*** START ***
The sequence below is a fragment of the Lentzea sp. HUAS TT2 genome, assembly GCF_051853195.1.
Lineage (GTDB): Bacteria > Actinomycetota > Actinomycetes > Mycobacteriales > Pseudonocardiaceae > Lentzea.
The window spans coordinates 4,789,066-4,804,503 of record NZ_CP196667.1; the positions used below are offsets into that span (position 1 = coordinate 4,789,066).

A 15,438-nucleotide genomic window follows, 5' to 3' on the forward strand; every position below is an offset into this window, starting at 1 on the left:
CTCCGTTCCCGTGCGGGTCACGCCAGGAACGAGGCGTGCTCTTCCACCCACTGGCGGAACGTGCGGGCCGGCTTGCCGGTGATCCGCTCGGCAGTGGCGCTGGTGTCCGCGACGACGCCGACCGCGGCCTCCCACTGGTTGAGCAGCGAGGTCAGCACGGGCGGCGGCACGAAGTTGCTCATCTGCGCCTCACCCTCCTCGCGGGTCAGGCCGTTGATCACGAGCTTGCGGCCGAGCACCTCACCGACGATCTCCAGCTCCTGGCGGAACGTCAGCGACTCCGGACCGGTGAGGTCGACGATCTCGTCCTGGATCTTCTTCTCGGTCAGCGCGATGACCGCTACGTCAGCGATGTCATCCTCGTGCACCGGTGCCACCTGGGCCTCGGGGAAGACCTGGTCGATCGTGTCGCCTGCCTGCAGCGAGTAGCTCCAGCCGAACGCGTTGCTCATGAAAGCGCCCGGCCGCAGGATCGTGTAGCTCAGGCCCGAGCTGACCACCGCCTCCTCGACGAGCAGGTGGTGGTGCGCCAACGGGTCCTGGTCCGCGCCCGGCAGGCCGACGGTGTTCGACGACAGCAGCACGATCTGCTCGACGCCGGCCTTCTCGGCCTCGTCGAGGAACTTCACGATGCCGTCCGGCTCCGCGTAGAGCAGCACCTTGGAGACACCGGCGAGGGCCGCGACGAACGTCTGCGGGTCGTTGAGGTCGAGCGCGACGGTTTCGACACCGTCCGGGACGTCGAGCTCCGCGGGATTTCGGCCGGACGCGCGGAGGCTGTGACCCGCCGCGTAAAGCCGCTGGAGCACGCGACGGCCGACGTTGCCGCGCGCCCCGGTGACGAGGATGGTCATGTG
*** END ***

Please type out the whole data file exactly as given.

The sequence below is a fragment of the Lentzea sp. HUAS TT2 genome, assembly GCF_051853195.1.
Lineage (GTDB): Bacteria > Actinomycetota > Actinomycetes > Mycobacteriales > Pseudonocardiaceae > Lentzea.
The window spans coordinates 4,789,066-4,804,503 of record NZ_CP196667.1; the positions used below are offsets into that span (position 1 = coordinate 4,789,066).

A 15,438-nucleotide genomic window follows, 5' to 3' on the forward strand; every position below is an offset into this window, starting at 1 on the left:
CTCCGTTCCCGTGCGGGTCACGCCAGGAACGAGGCGTGCTCTTCCACCCACTGGCGGAACGTGCGGGCCGGCTTGCCGGTGATCCGCTCGGCAGTGGCGCTGGTGTCCGCGACGACGCCGACCGCGGCCTCCCACTGGTTGAGCAGCGAGGTCAGCACGGGCGGCGGCACGAAGTTGCTCATCTGCGCCTCACCCTCCTCGCGGGTCAGGCCGTTGATCACGAGCTTGCGGCCGAGCACCTCACCGACGATCTCCAGCTCCTGGCGGAACGTCAGCGACTCCGGACCGGTGAGGTCGACGATCTCGTCCTGGATCTTCTTCTCGGTCAGCGCGATGACCGCTACGTCAGCGATGTCATCCTCGTGCACCGGTGCCACCTGGGCCTCGGGGAAGACCTGGTCGATCGTGTCGCCTGCCTGCAGCGAGTAGCTCCAGCCGAACGCGTTGCTCATGAAAGCGCCCGGCCGCAGGATCGTGTAGCTCAGGCCCGAGCTGACCACCGCCTCCTCGACGAGCAGGTGGTGGTGCGCCAACGGGTCCTGGTCCGCGCCCGGCAGGCCGACGGTGTTCGACGACAGCAGCACGATCTGCTCGACGCCGGCCTTCTCGGCCTCGTCGAGGAACTTCACGATGCCGTCCGGCTCCGCGTAGAGCAGCACCTTGGAGACACCGGCGAGGGCCGCGACGAACGTCTGCGGGTCGTTGAGGTCGAGCGCGACGGTTTCGACACCGTCCGGGACGTCGAGCTCCGCGGGATTTCGGCCGGACGCGCGGAGGCTGTGACCCGCCGCGTAAAGCCGCTGGAGCACGCGACGGCCGACGTTGCCGCGCGCCCCGGTGACGAGGATGGTCATGTG